ers in its struggle for territorial ag
grandizement, the valuable possessions
of the world. There was in this treaty,
he argued, a hidden pitfall into which
the United States was about to plunge,
and he urged senators to refuse to
sanction a treaty that gave our nat
ural enemy every advantage; a treaty
that was useless and formulated in re
sponse to a sentiment that ought noc
to exercise the slightest control in the
management of the affairs of a great
nation. He spoke also for his colleagues
on the committee, Messrs. Mills and
Daniel, but it is probable that befor
the debate has proceeded very far both
of these men will have something to
say for themselves. The chances ate
that the debate will continue through
HOUSE OF REPRESENTATIVES.
The houfee re-assembled at noon, pur
suant to adjournment, a very large
proportion of the members being pres-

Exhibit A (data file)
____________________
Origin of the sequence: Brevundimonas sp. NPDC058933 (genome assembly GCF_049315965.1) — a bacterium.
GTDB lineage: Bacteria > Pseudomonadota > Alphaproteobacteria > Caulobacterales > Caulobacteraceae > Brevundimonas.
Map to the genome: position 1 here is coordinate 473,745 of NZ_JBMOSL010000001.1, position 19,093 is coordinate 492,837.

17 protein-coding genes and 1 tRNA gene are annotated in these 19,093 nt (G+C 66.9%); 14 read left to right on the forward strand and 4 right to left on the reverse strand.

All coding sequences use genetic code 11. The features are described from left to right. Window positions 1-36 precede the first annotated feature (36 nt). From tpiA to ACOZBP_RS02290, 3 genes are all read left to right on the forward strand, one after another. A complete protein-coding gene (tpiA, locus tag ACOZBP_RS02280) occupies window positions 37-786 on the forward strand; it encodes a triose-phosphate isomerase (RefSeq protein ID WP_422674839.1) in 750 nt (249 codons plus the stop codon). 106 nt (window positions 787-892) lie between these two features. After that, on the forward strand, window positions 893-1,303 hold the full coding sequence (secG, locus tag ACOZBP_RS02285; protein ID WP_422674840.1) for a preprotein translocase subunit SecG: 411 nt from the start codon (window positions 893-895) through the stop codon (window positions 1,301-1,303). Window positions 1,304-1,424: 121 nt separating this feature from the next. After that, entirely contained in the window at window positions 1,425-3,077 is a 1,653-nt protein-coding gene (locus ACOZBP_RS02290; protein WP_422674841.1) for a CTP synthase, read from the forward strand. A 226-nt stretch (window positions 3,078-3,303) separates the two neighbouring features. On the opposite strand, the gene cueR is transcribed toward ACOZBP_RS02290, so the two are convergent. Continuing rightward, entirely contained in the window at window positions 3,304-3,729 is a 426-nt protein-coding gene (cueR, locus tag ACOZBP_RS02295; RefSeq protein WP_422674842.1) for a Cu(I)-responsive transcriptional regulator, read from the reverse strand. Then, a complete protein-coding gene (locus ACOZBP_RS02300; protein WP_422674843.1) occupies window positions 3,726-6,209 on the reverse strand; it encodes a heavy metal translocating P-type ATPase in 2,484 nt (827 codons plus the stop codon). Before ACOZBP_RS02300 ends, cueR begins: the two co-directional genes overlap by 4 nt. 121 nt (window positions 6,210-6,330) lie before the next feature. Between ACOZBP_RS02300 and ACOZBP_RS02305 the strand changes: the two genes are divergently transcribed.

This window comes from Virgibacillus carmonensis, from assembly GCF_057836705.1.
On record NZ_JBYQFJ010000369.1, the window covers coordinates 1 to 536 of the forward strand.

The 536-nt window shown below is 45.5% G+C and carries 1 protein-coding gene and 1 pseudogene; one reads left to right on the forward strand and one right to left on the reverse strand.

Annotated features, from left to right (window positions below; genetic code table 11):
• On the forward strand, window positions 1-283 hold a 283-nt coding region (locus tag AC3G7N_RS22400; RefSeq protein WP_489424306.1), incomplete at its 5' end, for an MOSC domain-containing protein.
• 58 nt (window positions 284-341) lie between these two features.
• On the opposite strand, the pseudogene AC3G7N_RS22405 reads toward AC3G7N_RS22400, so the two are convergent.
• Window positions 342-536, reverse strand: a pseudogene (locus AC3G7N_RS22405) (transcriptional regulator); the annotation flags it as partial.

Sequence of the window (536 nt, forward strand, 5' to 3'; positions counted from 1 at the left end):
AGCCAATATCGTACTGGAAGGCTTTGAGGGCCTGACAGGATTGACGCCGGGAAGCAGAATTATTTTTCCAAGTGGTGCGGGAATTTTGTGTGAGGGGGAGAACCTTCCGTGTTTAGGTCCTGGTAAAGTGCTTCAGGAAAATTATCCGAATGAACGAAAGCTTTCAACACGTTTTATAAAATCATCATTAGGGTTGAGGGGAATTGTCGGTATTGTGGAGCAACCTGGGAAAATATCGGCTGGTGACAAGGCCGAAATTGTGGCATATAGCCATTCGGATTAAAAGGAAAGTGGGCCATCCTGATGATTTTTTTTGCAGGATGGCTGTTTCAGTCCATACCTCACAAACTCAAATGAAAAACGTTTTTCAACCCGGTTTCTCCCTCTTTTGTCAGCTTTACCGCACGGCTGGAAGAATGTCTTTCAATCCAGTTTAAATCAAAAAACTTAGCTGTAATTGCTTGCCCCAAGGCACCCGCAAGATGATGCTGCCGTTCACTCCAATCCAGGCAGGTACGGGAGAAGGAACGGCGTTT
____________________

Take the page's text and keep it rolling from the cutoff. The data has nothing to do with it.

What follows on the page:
ent, and the public galleries were well
The chaplain's prayer and the read
ing of the journal occupied fifteen min
utes. The speaker laid before the house
the recommendation of the postmas
ter general for an appropriation of
$200,000 to be immediately available, to
enable the government to defray the
necessary expenses of the postal con
gress, which will assemble in Washing--ton
in May next. The department finds
itself in the embarrassing position of
having the congress on its hands, with
no means to provide for its reception
Mr. Henderson, republican, of Iowa,
stated that the committee on ways
and means would not be ready to re
port until tomorrow, therefore he mov
ed that the house adjourn until Fri
day. This was agreed to without division
and at 12:16 o'clock the house was de
clared adjourned by Speaker Reed.
General Harrison Is said to have re
fused to indorse his own son's appli
cation for an office, not because he
and Russell were "out," but because he
did not care to embarrass McKinley.